The weather was really nice yesterday and I had my classroom window open as often as I could (it needs to be closed during lessons) and I felt a constant urge to go outside and hang around in a park or something (which is totally not like me). I was eager to learn all about my students’ weekend plans, and was disappointed time after time when they all reported less-than-exciting plans, like work at the office, study at a cram-school or clean at home. Everybody was happy about the weather, yet they’d all planned inside activities they’d rather not do. So inspired by my students’ uninspiring weekend plans I vowed to really make the most of the weather and the free time this weekend. And it wasn’t hard at all to convince Yasu to come with me, on a trip to Biwa Lake, the largest freshwater lake in Japan.
First stop Otsu, a city at the bottom of the lake and only 40 minutes by train from Tsukamoto. After a short walk from the station we already arrived at the lovely lake. For some reason, I really love to be near water, like lakes, rivers seas and oceans, the only thing I don’t like are garden ponds, because they are artificial, too shallow and usually filled with nasty fish and often visited by swarms of insects. After a brisk walk by the lakeshore we bought tickets for the Michigan paddlewheel boat that offered ‘cruises’ on Biwa Lake.
It was a boat with a very American theme, but still with a very Japanese feel. The people working on the boat were too polite and inflexible, guests on the ship were sitting on the floor instead of the benches, and the food they served were poor imitations of American food, mostly because they were prepared with domestically produced ingredients. Nachos, chips and cheese and even Coca Cola just don’t taste good here.
But all that didn’t matter so much, because the lake was beautiful, the weather was sunny but breezy and the air smelled fantastically fresh and healthy. We spent most of our time on top of the boat looking out over the lake and sometimes spying on the shore cities with huge binoculars.
They also provided us with an opportunity to play Captain of the Michigan by presenting us with costumes that didn’t even resemble the clothes of the actual captain, still it was fun. Except for the part where I took my sunglasses off to don a captain’s hat and forgot to take my adored sunglasses with me after the costume party. I knew exactly where I left them, but when I returned to get them, they were nowhere to be found. Someone else had clearly taken them, and being in Japan I assumed and dearly hoped they would have turned them over to the ship’s crew to be put in their lost & found, but to my extreme disappointment I seemed to have expected too much. My beloved red sunglasses with sparkling stones on the sides were gone.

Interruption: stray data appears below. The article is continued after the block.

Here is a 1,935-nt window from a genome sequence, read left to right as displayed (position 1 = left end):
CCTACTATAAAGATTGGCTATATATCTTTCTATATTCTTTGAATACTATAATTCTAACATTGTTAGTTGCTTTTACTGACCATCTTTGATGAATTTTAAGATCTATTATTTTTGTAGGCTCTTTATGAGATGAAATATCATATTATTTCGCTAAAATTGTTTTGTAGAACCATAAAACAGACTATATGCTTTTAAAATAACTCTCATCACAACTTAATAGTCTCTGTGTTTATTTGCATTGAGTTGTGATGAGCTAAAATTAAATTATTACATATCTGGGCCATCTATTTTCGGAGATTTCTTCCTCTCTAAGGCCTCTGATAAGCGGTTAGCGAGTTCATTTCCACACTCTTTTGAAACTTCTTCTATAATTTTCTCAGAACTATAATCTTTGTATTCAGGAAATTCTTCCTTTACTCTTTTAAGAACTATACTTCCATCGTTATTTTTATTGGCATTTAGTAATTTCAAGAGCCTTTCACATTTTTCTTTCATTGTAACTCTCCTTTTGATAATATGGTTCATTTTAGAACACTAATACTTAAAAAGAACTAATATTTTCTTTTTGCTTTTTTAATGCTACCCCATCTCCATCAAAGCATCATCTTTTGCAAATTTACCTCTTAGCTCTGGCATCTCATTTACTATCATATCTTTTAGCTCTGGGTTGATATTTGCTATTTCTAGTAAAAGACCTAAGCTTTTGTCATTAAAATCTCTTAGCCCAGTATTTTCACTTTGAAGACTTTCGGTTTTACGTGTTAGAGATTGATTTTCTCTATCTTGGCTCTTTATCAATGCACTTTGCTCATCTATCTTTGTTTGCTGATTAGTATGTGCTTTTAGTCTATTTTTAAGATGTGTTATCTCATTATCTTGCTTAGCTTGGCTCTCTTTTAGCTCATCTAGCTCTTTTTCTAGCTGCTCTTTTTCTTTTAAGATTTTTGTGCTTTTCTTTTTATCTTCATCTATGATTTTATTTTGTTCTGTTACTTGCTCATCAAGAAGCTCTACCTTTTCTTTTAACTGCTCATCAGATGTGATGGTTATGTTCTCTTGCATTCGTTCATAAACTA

After the cruise with a view we went for a train with a view. We were traveling north next to the Western shore of the lake to Omi-Maiko. A little beach resort, with white beaches and barbecue tables (which we weren’t sure were operating now, as it was very sunny but not very warm). But by the time we arrived at the tiny station of Omi-Maiko it had started to rain... The beach didn’t look good in the suddenly cold and rainy atmosphere so we wanted to catch the next train further north, to go around the lake, only that train wasn’t due for another 45 minutes! So we caught a train back to Otsu, and travelled on to castle-town Hikone with a transfer in a very special and tiny city named Yasu.
All the train traveling, although comfortable, made us tired so we found ourselves a decent and cheap hotel for the night. We’re going to get up early tomorrow for a trip to the second largest island in Biwa Lake and a climb up to Hikone Castle.